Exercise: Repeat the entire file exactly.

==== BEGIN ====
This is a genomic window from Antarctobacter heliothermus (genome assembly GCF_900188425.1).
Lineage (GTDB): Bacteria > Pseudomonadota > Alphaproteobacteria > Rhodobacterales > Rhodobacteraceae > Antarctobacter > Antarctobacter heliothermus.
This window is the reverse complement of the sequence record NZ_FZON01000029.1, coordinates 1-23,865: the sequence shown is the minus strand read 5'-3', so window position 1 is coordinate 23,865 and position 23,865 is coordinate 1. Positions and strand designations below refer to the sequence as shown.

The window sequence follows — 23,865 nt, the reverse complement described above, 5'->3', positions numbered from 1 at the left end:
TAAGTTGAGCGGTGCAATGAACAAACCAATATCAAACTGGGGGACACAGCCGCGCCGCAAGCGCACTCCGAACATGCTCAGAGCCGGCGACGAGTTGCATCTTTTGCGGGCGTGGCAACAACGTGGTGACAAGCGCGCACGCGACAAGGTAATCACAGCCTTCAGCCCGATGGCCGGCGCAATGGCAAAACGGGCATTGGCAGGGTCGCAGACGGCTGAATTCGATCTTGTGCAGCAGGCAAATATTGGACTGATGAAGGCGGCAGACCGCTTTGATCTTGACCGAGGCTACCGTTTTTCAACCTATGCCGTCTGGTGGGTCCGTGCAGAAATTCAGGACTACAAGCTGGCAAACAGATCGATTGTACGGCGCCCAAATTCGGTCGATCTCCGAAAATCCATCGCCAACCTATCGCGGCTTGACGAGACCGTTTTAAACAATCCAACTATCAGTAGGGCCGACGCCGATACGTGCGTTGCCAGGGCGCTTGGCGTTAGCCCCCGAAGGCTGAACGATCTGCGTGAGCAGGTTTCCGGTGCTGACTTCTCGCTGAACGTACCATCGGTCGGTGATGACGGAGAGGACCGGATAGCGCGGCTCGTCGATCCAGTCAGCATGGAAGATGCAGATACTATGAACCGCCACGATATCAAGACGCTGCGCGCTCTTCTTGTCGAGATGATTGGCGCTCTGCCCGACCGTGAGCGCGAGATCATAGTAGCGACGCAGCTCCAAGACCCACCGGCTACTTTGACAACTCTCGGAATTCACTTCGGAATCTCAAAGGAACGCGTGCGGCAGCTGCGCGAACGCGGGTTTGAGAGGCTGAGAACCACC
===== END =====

This is a genomic window from Antarctobacter heliothermus (genome assembly GCF_900188425.1).
Lineage (GTDB): Bacteria > Pseudomonadota > Alphaproteobacteria > Rhodobacterales > Rhodobacteraceae > Antarctobacter > Antarctobacter heliothermus.
This window is the reverse complement of the sequence record NZ_FZON01000029.1, coordinates 1-23,865: the sequence shown is the minus strand read 5'-3', so window position 1 is coordinate 23,865 and position 23,865 is coordinate 1. Positions and strand designations below refer to the sequence as shown.

The window sequence follows — 23,865 nt, the reverse complement described above, 5'->3', positions numbered from 1 at the left end:
TAAGTTGAGCGGTGCAATGAACAAACCAATATCAAACTGGGGGACACAGCCGCGCCGCAAGCGCACTCCGAACATGCTCAGAGCCGGCGACGAGTTGCATCTTTTGCGGGCGTGGCAACAACGTGGTGACAAGCGCGCACGCGACAAGGTAATCACAGCCTTCAGCCCGATGGCCGGCGCAATGGCAAAACGGGCATTGGCAGGGTCGCAGACGGCTGAATTCGATCTTGTGCAGCAGGCAAATATTGGACTGATGAAGGCGGCAGACCGCTTTGATCTTGACCGAGGCTACCGTTTTTCAACCTATGCCGTCTGGTGGGTCCGTGCAGAAATTCAGGACTACAAGCTGGCAAACAGATCGATTGTACGGCGCCCAAATTCGGTCGATCTCCGAAAATCCATCGCCAACCTATCGCGGCTTGACGAGACCGTTTTAAACAATCCAACTATCAGTAGGGCCGACGCCGATACGTGCGTTGCCAGGGCGCTTGGCGTTAGCCCCCGAAGGCTGAACGATCTGCGTGAGCAGGTTTCCGGTGCTGACTTCTCGCTGAACGTACCATCGGTCGGTGATGACGGAGAGGACCGGATAGCGCGGCTCGTCGATCCAGTCAGCATGGAAGATGCAGATACTATGAACCGCCACGATATCAAGACGCTGCGCGCTCTTCTTGTCGAGATGATTGGCGCTCTGCCCGACCGTGAGCGCGAGATCATAGTAGCGACGCAGCTCCAAGACCCACCGGCTACTTTGACAACTCTCGGAATTCACTTCGGAATCTCAAAGGAACGCGTGCGGCAGCTGCGCGAACGCGGGTTTGAGAGGCTGAGAACCACC